(And it's only here, when prodded, that Dr. Longstreth admits a bit of nostalgia. "As one of my professors said ... historians will write about Attila the Hun; it doesn't mean they're rooting for him.")
By the time Dr. Longstreth began documenting the road, the saturated Virginia stretch of U.S. 1 had been "obviated" by I-95, he says. The interstates would roll right over some of the old routes and bypass others. Interstate 5, for example, siphoned traffic from the highway on which the Hat n' Boots gas station sat in Seattle; it closed in 1988. Even that outlasted the archetypal Chicago-to-L.A. Route 66, which was decommissioned in 1985. In some cities, the interstates carved through neighborhoods and provided a pipeline to the suburbs that drained urban populations.
How To Sound Smart About Architecture ... And impress friends, significant others, your parents who didn't want you to get that liberal arts degree.
Driving the interstates, Dr. Longstreth found, "you don't really ... engage with the landscape around you, you're separate from the communities that you are passing nearby," encountering only franchises "in little oases that are generally divorced from even the communities they're near to."
On the old two- and four-lane highways, he says, "you really get to see stuff. And not knowing what you're going to see, I think, is part of the fun of it."
Those structures all "have stories to tell about reception, about marketing, about the economy."
The architectural DNA of the highway shows how service stations morphed from places that fix horse-drawn buggies into ones that gas up cars. It shows the evolution of road food, from hamburger stands to diners built in the husks of old rail cars, drive-ins and, eventually, the making of a few fast-food kings of the road. And it shows how buildings represented a playbook for attracting eyeballs at breakneck speeds, which might explain why you'd have a statue of Paul Bunyan holding a hot dog or a gas station with a decommissioned bomber perched overhead.
It's like theater makeup, "which, if you see close up, is really frightening," he says. "But the audience is a distance away so it has to be exaggerated in order to be visible at all."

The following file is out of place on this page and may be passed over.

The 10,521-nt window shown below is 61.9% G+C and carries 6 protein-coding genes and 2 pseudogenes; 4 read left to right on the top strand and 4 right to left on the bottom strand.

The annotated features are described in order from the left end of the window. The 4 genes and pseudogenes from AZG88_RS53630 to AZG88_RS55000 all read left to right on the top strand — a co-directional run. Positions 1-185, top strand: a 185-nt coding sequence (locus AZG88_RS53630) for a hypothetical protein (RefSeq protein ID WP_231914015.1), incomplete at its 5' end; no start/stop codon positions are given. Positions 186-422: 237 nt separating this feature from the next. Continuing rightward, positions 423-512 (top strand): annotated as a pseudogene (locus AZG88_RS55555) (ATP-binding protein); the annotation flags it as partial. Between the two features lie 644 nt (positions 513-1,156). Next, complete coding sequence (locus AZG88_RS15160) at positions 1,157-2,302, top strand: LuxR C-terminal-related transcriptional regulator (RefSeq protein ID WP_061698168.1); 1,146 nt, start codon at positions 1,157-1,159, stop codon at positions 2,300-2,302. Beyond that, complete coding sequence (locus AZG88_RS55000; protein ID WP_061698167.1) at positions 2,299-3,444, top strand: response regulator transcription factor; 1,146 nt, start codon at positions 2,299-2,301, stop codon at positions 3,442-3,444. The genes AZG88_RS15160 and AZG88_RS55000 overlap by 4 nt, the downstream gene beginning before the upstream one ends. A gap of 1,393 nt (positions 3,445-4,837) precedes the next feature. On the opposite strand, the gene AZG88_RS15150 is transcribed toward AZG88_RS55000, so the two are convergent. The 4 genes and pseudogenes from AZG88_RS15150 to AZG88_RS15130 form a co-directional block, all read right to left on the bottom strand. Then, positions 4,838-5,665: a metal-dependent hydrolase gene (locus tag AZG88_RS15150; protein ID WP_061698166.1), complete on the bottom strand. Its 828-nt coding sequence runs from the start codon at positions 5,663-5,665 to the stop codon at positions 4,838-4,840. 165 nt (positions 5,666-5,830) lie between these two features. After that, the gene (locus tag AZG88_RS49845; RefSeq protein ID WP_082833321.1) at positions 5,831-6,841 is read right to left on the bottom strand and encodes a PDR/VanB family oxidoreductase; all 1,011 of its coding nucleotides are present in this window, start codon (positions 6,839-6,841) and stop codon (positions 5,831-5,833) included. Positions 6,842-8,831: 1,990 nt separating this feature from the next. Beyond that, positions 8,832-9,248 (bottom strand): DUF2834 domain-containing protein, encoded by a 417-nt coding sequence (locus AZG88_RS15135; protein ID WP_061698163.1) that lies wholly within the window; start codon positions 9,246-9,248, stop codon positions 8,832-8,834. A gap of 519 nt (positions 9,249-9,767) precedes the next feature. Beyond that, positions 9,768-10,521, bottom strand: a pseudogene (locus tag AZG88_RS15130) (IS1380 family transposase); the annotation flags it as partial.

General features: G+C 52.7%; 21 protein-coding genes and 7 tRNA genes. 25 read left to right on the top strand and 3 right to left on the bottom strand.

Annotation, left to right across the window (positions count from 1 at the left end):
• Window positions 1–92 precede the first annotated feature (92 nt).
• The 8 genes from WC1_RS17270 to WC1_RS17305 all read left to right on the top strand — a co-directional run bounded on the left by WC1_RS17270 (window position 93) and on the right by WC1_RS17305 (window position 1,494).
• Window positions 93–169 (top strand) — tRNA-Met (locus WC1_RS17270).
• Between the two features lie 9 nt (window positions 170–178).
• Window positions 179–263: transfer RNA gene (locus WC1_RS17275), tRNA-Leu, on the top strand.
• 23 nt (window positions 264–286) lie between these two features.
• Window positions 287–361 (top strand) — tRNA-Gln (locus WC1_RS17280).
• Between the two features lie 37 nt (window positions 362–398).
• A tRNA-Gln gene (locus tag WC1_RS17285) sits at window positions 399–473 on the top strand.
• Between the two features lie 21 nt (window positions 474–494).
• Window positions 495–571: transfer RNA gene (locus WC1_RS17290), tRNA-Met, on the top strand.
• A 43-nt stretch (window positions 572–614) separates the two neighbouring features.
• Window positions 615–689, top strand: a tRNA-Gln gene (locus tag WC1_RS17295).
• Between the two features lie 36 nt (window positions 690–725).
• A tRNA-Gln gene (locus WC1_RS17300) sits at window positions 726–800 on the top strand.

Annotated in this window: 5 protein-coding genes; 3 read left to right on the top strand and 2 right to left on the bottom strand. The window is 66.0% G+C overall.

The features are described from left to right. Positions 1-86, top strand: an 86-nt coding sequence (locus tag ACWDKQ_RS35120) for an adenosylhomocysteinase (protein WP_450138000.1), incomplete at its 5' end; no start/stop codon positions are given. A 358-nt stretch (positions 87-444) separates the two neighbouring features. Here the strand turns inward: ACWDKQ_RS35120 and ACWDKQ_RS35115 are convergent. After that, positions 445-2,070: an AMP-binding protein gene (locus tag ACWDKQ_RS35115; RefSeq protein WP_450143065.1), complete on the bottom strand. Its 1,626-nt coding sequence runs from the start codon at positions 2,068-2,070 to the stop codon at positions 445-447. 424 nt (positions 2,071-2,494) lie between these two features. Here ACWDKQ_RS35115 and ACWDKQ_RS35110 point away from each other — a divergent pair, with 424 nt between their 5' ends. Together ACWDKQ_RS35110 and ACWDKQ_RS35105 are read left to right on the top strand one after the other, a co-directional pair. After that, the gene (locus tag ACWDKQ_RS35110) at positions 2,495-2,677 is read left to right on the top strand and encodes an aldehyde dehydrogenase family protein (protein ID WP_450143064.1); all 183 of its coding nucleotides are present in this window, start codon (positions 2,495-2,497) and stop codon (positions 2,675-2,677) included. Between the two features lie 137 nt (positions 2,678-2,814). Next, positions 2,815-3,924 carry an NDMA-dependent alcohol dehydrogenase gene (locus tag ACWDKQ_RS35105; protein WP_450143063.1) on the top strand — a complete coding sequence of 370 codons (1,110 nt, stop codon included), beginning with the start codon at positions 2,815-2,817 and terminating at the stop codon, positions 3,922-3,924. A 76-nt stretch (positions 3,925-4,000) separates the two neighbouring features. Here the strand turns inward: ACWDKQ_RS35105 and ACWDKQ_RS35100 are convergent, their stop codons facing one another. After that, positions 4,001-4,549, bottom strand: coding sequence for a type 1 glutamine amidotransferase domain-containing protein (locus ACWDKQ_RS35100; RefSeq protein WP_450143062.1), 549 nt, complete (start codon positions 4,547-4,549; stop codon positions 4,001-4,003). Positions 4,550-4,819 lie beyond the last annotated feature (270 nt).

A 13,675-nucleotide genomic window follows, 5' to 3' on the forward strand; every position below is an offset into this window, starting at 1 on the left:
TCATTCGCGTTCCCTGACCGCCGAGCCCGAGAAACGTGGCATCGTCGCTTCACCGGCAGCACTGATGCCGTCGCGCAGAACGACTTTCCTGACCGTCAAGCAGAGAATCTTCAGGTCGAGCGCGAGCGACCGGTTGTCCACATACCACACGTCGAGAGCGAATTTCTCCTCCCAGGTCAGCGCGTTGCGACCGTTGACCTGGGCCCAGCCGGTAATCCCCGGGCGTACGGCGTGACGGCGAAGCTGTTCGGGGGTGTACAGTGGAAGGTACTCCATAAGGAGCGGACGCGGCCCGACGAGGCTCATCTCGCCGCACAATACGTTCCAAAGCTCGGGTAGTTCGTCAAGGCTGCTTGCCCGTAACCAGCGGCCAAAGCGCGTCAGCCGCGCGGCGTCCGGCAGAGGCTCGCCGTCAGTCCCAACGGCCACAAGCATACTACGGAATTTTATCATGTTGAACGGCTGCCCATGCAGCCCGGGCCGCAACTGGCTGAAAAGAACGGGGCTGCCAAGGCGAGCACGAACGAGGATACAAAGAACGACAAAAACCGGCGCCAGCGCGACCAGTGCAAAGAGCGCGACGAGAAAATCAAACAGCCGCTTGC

In photographing the buildings Dr. Longstreth says he wanted them to appear no prettier or messier than they are in everyday life. He wants the images to be up for interpretation.
Where there are people in the photos or some whimsy to the pieces—the California gas station attendant wearing a white apron or the two old cars with fins alone in a parking lot facing different directions, like steel codgers—the photos seem to capture a lived moment in time.
Top: A service station and Plymouth dealership in Brookville, Penn. (October 1971).
Bottom: Motel on U.S. 40 north of Baltimore, Md. (seen here in July 1970), bears a typical single-story-row construction and boats one of the luxuries of the post-World War II era: air conditioning.
But photos of buildings can also carry an eerie idleness, an abandoned feel. Part of that, Dr. Longstreth points out, is practical: People and cars tend to get in the way of photographing a building. And, of course, "motels during the day are not places of hyperactivity," he says.
Elsewhere, though, the places are as still as they seem.
Flipping through the book, he points to a quiet, commercial strip in San Antonio that once thrived but was boarded up by the time he arrived. "That's urbanism," he says. Vacancies are "just part of the equation."
To be sentimental about it would almost be missing the point.
As his Berkeley professor J.B. Jackson wrote: "Ruins provide the incentive for restoration, and for a return to origins. There has to be ... an interim of death or rejection before there can be renewal and reform."
Which is to say: What Dr. Longstreth saw then, all that we see now, is not nearly the end of the road.